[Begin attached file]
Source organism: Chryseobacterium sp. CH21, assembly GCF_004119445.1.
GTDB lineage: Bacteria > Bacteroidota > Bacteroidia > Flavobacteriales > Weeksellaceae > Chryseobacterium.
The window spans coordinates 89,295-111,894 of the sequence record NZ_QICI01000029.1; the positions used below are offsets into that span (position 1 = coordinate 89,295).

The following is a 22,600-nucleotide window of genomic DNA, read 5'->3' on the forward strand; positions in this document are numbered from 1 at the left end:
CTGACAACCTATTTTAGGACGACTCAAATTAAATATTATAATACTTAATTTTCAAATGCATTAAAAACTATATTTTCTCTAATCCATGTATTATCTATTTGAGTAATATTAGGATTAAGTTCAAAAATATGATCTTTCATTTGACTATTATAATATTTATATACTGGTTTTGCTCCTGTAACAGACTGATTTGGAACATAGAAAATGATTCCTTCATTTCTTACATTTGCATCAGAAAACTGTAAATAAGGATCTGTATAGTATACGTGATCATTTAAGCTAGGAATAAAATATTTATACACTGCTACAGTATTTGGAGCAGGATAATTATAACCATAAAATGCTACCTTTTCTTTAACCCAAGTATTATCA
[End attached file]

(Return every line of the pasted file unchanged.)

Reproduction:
Source organism: Chryseobacterium sp. CH21, assembly GCF_004119445.1.
GTDB lineage: Bacteria > Bacteroidota > Bacteroidia > Flavobacteriales > Weeksellaceae > Chryseobacterium.
The window spans coordinates 89,295-111,894 of the sequence record NZ_QICI01000029.1; the positions used below are offsets into that span (position 1 = coordinate 89,295).

The following is a 22,600-nucleotide window of genomic DNA, read 5'->3' on the forward strand; positions in this document are numbered from 1 at the left end:
CTGACAACCTATTTTAGGACGACTCAAATTAAATATTATAATACTTAATTTTCAAATGCATTAAAAACTATATTTTCTCTAATCCATGTATTATCTATTTGAGTAATATTAGGATTAAGTTCAAAAATATGATCTTTCATTTGACTATTATAATATTTATATACTGGTTTTGCTCCTGTAACAGACTGATTTGGAACATAGAAAATGATTCCTTCATTTCTTACATTTGCATCAGAAAACTGTAAATAAGGATCTGTATAGTATACGTGATCATTTAAGCTAGGAATAAAATATTTATACACTGCTACAGTATTTGGAGCAGGATAATTATAACCATAAAATGCTACCTTTTCTTTAACCCAAGTATTATCA